Ozone pollution and asthma emergency department visits in the Central Valley, California, USA, during June to September of 2015: a time-stratified case-crossover analysis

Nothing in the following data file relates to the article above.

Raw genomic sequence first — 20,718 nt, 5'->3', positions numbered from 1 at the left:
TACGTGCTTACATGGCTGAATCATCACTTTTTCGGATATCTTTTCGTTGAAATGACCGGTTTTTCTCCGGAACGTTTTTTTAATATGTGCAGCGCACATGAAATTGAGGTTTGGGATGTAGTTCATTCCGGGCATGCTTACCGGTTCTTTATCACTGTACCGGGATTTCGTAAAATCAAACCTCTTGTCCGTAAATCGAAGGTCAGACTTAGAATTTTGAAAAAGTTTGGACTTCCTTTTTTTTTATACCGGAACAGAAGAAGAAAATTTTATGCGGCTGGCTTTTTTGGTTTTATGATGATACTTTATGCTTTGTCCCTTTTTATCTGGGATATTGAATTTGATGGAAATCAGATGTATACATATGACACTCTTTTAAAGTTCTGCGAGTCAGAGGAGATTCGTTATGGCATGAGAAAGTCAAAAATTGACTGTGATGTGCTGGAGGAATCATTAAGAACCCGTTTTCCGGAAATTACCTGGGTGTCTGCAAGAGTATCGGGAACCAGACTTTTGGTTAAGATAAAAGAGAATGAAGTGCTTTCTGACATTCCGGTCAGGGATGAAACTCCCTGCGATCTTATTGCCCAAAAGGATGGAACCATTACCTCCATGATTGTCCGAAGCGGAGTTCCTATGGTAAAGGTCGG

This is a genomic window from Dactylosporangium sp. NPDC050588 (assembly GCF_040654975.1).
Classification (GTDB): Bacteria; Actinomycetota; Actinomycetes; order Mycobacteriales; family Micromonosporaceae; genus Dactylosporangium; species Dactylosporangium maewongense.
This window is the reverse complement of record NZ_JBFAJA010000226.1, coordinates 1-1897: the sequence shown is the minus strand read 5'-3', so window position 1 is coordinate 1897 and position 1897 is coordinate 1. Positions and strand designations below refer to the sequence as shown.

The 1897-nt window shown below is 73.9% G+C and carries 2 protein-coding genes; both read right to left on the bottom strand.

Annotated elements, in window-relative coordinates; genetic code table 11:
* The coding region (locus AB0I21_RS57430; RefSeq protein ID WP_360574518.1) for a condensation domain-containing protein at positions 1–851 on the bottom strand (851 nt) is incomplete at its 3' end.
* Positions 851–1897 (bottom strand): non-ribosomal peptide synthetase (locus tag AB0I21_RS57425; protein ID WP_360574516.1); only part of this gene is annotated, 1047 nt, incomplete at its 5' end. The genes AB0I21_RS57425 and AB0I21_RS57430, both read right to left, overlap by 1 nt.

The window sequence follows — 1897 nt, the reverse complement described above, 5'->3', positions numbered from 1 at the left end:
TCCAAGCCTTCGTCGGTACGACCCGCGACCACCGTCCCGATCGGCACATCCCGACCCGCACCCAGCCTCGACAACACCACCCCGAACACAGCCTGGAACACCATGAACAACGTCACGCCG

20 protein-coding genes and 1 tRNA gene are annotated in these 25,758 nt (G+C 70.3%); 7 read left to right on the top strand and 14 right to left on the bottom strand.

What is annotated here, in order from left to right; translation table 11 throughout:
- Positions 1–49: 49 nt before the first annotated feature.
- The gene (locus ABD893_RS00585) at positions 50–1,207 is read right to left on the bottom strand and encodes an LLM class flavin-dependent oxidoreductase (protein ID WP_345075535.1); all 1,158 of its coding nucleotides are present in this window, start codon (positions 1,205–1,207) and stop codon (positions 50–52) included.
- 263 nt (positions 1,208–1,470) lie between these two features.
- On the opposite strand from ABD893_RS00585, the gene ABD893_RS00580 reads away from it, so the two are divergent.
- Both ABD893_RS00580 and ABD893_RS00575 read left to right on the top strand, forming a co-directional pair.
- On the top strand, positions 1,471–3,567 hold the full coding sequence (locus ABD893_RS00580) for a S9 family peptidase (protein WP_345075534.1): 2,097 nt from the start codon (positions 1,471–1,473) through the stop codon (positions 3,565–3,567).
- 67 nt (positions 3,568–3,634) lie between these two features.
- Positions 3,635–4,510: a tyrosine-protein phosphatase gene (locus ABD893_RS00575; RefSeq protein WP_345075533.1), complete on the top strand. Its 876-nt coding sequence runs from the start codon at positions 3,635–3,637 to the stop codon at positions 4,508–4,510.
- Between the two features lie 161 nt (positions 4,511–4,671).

Objective: The San Joaquin Valley (SJV) exceeds the state and national standards for ozone (O3). This study investigates whether short term exposure to O3 is associated with asthma emergency department (ED) visits. Methods: We identified 1101 ED visits in June-September of 2015 in SJV, California, who lived within 15 km of active air monitors. Conditional logistic regression models were used to obtain the odds ratio (OR) and 95% confidence interval (CI) associated with an interquartile (IQR) increase in ozone. We explored potential effect modification by sex (female, and male), race (White, Black, and Hispanic), age (2-5, 6-18, 19-40, 41-64 and >= 65), and by county (Merced, Madera, Kings, Fresno and Kern). Results: An interquartile range (18.1 ppb) increase in O3 exposure three days before an asthma attack (lag 3) was associate with a 6.6% [OR: 1.066 (95% CI: 1.032, 1.082)] increase in the odds of having an asthma ED visit. The overall ORs differed across age groups and races/ethnicities, with strongest for children aged 6–18 years [OR: 1.219 (95% CI: 1.159, 1.280)] and adults 19-40 years [OR: 1.102 (95% CI: 1.053, 1.154)], and Blacks [OR: 1.159 (95% CI: 1.088, 1.236)], respectively. O3 exposure was not positively associated with asthma ED visits for Whites while it was for other underrepresented groups. Fresno had the highest number of asthma ED visits and positive association among all five counties. Conclusion: We found that O3 exposure is associated with asthma ED visits in the SJV.